The Chief Apostle in Thailand

On his visit to Thailand, the Chief Apostle will be taking a trip into the future. This is because the Buddhist calendar is several years ahead of the Christian calendar. But before we look at the events coming up this weekend, we will take a journey back in time to the beginnings of the New Apostolic Church in Thailand.

When Chief Apostle Jean-Luc Schneider conducts the divine service on Sunday in Chiang Mai, Thailand, he will be ahead of his time by 543 years. This is because around 94 per cent of all people in Thailand are Buddhists. And they use a calendar that began with the death of their religious founder Buddha Siddharta Gautama in the year 543 BC. The Thai lunar calendar is based on the sun and moon. Holy days are calculated by the moon’s phases. As Wednesday is split into morning and afternoon in the Buddhist calendar, the week has eight days. 2024 is the year 2567 in Thailand.

Fortunately, the days and months now correspond to the Gregorian calendar, which makes international relations easier. The Gregorian calendar, which is based on the course of the sun, begins with the year of the birth of Jesus Christ and dates back to Pope Gregory XIII.

Situated on the elephant’s ear

The Chief Apostle will conduct a divine service in Thailand’s seventh largest city, Chiang Mai, on 17 March. The city is in the northern part of the country, a mountainous region, and is located on the elephant’s ear. Because when you look at a map and with a little imagination, Thailand could be taken to be roughly shaped like an elephant’s head. Chiang Mai is the economic and cultural centre of the northern region. It is located on the Ping River. The city has a population of about 130,000. The urban area with all the quarters and neighbourhoods has a combined population of around 1.2 million.

It is not only Thailand’s lunar calendar that seems futuristic to other cultures. Thailand is an industrial country and is highly developed economically. The country is well ahead in indices such as the Global Competitiveness Index and the Index of Economic Freedom.

Difficult beginnings

Back to the past: it is believed that before the arrival of the Thai in the eleventh century, Hinduism, Shivaism, and Mahayana Buddhism were predominant in what is now Thailand. Most of the population is now Buddhist. The state protects and promotes Buddhism, but also all other religions as well as religious freedom.

This was also the experience of the first New Apostolic people who began to testify of their faith in Thailand in 1979. In the 1987 Yearbook, Apostle Ernst Horn reports on missionary journeys to the country. Many were very successful, but they also came across difficulties.

For example, when he wanted to seal some children on a normal weekday in February 1986. He noticed that not all the children that were to be sealed were in the divine service. The then Evangelist learnt that a teacher in the local school had spoken negatively about the Church and had not excused them from classes.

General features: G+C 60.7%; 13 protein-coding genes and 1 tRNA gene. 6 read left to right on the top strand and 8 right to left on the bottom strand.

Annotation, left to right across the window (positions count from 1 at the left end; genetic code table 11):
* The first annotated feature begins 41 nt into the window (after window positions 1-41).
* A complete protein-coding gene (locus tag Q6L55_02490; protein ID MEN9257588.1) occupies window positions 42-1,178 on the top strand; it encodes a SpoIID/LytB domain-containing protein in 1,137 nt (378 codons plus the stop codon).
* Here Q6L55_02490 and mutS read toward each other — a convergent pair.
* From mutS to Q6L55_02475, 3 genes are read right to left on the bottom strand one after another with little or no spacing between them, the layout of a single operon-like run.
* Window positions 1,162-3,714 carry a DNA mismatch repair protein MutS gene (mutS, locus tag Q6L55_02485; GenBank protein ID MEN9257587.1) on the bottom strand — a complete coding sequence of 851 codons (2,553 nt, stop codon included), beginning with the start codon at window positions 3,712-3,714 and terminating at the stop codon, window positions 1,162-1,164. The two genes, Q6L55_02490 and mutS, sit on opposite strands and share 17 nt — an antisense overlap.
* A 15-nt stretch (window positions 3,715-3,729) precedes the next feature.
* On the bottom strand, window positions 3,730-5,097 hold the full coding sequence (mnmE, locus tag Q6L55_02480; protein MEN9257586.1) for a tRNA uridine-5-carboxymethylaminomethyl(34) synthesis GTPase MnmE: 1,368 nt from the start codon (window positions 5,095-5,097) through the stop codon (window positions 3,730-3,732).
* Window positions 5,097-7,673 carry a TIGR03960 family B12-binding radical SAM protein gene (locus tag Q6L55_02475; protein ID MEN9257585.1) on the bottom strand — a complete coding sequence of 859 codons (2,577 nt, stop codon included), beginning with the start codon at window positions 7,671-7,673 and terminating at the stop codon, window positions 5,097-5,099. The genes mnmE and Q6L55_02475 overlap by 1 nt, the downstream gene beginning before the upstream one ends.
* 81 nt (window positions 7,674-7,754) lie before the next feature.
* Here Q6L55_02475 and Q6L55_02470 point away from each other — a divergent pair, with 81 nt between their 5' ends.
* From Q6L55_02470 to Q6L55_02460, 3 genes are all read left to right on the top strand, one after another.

He said: “The king has decreed religious freedom for this country. Everyone can believe what they want and practice the religion they want.” Although this worked, it was too late for the divine service, as the Apostle had to move on to make urgent pastoral care visits the next day.

Development in the countryside and in the church

One of the first to spread the teachings of the New Apostolic Church in Thailand was Apostle Fred Wolf from Germany. Already as a teenager, he enjoyed travelling to faraway countries, including Thailand. After training in agricultural engineering technology, he applied to the German Development Aid Institute and began training young people in Thailand in agriculture.

He had been a Deacon in Germany, but there was no church in Thailand where he could practise his faith. When he asked what he should do, the answer from his ministers was simple: start a congregation. He received pastoral letters and consecrated wafers. Whenever possible, he travelled through Thailand with Apostle Ernst Horn.

“At some point, somewhere in the mountains in the north of the country, he ordained me a Priest,” Apostle Wolf later reported in an interview. From then he was able to conduct divine services—at first for himself and then later also with his wife, Sunisa Ann Tateyapum. “The next step was to attend divine services in the country’s capital,” he later said in an interview. “This meant a ten-hour bus trip there and a ten-hour trip back. We were a handful of members in the service.”

New terminology for a new faith

After his contract expired, Fred Wolf wanted to return to Germany, but Apostle Horn did not want to let him go: “You can’t go home, we need you. I need you in Chiang Mai.” Fred Wolf had already packed his bags because he no longer had a job, and then he received a phone call with a job offer in Chiang Mai.

Fred Wolf and Ernst Horn travelled throughout Thailand to spread the New Apostolic faith. Fred Wolf spoke Thai, the official language, which made many things easier. But not everything was easy, especially when it came to explaining our teaching. “Some of the vocabulary used in our Church does not exist in Thai,” he said at the time. “For example, if I wanted to explain the ministerial levels in the Church to someone, I had to invent words.”

The brothers and sisters in the country are expecting the Chief Apostle on Sunday. The divine service will be transmitted throughout the region, which falls under District Apostle Edy Isnugroho.

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